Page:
This week we experienced the food, fino and flamenco of Andalusia, staying three days in Seville – still not enough time to do the city justice – before heading south to Jerez.
We saw some curious sights on the way – the pilgrimage village of El Rocio in Huelva where the sand-covered streets are designed for horses, not cars, and the red water of the Rio Tinto river – once the centre of a massive British-owned copper mining operation.
The journey down to Jerez was the longest single haul we’ve done in the van so far on this trip. It was about 200 miles, sometimes up those long, steadily rising motorway inclines we – and the van – hate so much because there’s nowhere to escape if the needle on the temperature gauge starts edging dangerously into the red.
But Stuart’s new extra-cautious driving strategy of sticking on the hazard lights and taking these hills really, really slowly is working so far. Hopefully we can keep going without any dramas until we get to the garage in Gibraltar where we’ve lined up a mechanic to give Molly the once over before facing the Atlas Mountains in Morocco very soon.
And the highlights this week:
Exploring Seville by day:
Our bus into Seville dropped us up the road from this building. The photo doesn’t capture it’s size or splendour. It’s not what you expect a cigarette factory to look like.
But up until the 1950’s, this is what it was – the Real Fábrica de Tabacos which was built in the 1700’s and where at its peak around 4,000 all-female “cigarreras” worked, preparing and rolling the tobacco leaf shipped up the Guadalquivir river from the United States and turning it into cigars and cigarettes.
If that is sounding familiar, it’s the factory which inspired Bizet to write the opera ‘Carmen’. His fictional heroine is based on one of the feisty, free-spirited tobacco workers in Seville who have been described as pioneers of trade union rights. The rights they negotiated including an agreement they could bring their babies to work. Special cradles were provided so they could rock the baby and continue working.
The former factory is now part of Seville university and we cut through its corridors, now dotted with ‘No Smoking’ signs to get onto the street and make out way to Plaza de Espana.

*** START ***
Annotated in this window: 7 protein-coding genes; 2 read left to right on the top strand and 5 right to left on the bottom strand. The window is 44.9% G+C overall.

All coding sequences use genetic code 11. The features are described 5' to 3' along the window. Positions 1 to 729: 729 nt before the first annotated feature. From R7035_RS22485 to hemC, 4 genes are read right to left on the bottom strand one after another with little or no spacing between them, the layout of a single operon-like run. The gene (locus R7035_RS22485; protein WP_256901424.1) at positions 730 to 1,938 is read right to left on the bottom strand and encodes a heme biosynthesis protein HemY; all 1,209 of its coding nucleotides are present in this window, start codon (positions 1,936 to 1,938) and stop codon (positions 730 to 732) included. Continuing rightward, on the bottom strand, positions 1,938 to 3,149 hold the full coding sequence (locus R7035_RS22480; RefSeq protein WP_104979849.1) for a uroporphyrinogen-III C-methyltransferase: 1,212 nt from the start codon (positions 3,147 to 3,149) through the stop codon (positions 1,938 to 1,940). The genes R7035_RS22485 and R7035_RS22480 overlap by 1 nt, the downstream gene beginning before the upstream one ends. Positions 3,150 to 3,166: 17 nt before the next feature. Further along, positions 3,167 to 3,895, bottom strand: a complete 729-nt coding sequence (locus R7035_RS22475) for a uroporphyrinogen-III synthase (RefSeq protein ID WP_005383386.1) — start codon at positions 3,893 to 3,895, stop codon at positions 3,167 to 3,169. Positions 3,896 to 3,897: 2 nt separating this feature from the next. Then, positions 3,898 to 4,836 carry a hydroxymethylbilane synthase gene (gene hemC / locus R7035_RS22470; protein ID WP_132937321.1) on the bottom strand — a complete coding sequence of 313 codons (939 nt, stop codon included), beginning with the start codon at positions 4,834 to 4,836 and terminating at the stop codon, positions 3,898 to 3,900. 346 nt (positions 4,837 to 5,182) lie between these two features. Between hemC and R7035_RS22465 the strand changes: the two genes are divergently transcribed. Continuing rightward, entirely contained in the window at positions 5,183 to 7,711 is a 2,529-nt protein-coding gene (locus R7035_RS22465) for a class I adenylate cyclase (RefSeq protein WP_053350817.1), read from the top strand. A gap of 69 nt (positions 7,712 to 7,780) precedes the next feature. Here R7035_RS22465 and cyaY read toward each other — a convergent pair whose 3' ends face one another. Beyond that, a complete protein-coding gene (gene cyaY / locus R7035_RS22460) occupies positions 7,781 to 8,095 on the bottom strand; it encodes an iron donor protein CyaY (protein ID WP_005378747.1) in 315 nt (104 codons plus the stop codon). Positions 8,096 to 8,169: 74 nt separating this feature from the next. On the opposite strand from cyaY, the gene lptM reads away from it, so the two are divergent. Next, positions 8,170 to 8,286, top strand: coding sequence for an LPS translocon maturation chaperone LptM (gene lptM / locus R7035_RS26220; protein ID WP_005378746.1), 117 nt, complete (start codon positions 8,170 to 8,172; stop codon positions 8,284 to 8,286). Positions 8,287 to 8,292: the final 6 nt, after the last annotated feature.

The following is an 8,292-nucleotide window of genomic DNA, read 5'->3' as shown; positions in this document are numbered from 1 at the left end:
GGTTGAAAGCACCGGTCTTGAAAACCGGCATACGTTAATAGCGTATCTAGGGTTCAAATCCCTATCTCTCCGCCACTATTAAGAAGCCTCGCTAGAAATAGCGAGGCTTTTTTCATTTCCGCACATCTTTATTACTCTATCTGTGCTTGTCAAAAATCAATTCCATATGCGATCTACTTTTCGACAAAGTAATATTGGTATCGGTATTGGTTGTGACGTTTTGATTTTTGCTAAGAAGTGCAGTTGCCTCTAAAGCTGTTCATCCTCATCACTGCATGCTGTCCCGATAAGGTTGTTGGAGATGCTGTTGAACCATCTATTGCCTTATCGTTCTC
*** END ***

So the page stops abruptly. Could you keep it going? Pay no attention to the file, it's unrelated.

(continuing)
One of the guidebooks described this square as one of the most beautiful public spaces in Spain.
Stuart, our resident public realm guru, had no argument with this description.
The elaborately decorated Plaza which, with terrible timing, was built to host the Ibero-American Exposition in 1929 just before the Wall Street crash. It was a wonderfully relaxing space to spend a sunny Sunday afternoon.
We joined the families strolling aimlessly round the water fountains and sunned ourselves on one of the colourfully tiled benches which frame the square. The painted ceramic azulejos tiles depict scenes from all over Spain so as recent arrivals from La Mancha, we had to choose one which depicted our friend Don Quixote…
But our public realm guru was less impressed with how they’ve used the space underneath Seville’s Las Setas ( the mushrooms).
That’s this enormous wooden construction.
That’s another public construction project built with terrible timing. It was due to open in 2007 but for many reasons, particularly technical ones – ‘See this design you’ve given us here? Looks really great guys but,em, it doesn’t work, can’t be built’ (ARUP)- it finally opened in 2011.
Standing underneath and looking upwards, the vast structure is astonishing. But, sez Stuart, the walk through it, housing some empty units and a cafe, had the look of a project that just ran out of ideas and money.
Yep – got it in one. When they eventually solved the technical problems, the ‘mushrooms’ opened massively over budget and at the tail end of Spain’s worst ever recession. So not much left in the coffers for even a couple of hanging baskets.
And then it had to be time for more tapas, and so we walked back through the narrow streets, interrupting this bride’s photo shoot.
We’ve stumbled into so many weddings in Spain! Actually what I’ve now discovered and find irresistibly fascinating to photograph (much to Stuart’s huge embarrassment) is that some of these wedding shoots are taking place a week or so ahead of the actual ceremony. So much for not letting the groom see the dress before the big day…
Anyway, we were on our way for tapas. We continued through streets lined with orange trees…
…and squares blooming with Bird of Paradise flowers …
…including this one, clearly named after his number one success with El Lady in Redos…
…past the Plaza de Toros de la Maestranza.
We knew we must be near a bull ring because all the bars and cafes we passed were decorated with matador memorabilia, including rather disconcertingly some where with a massive bull’s head stuck reindeer-style to the wall.
And finally we chose a restaurant filled with Spanish families settling in for a four-hour Sunday lunch. Five flamenco singers busked the tables as we waited for our food, encouraging this young diner to join them and demonstrate his prowess on the guitar while proud mama looks on.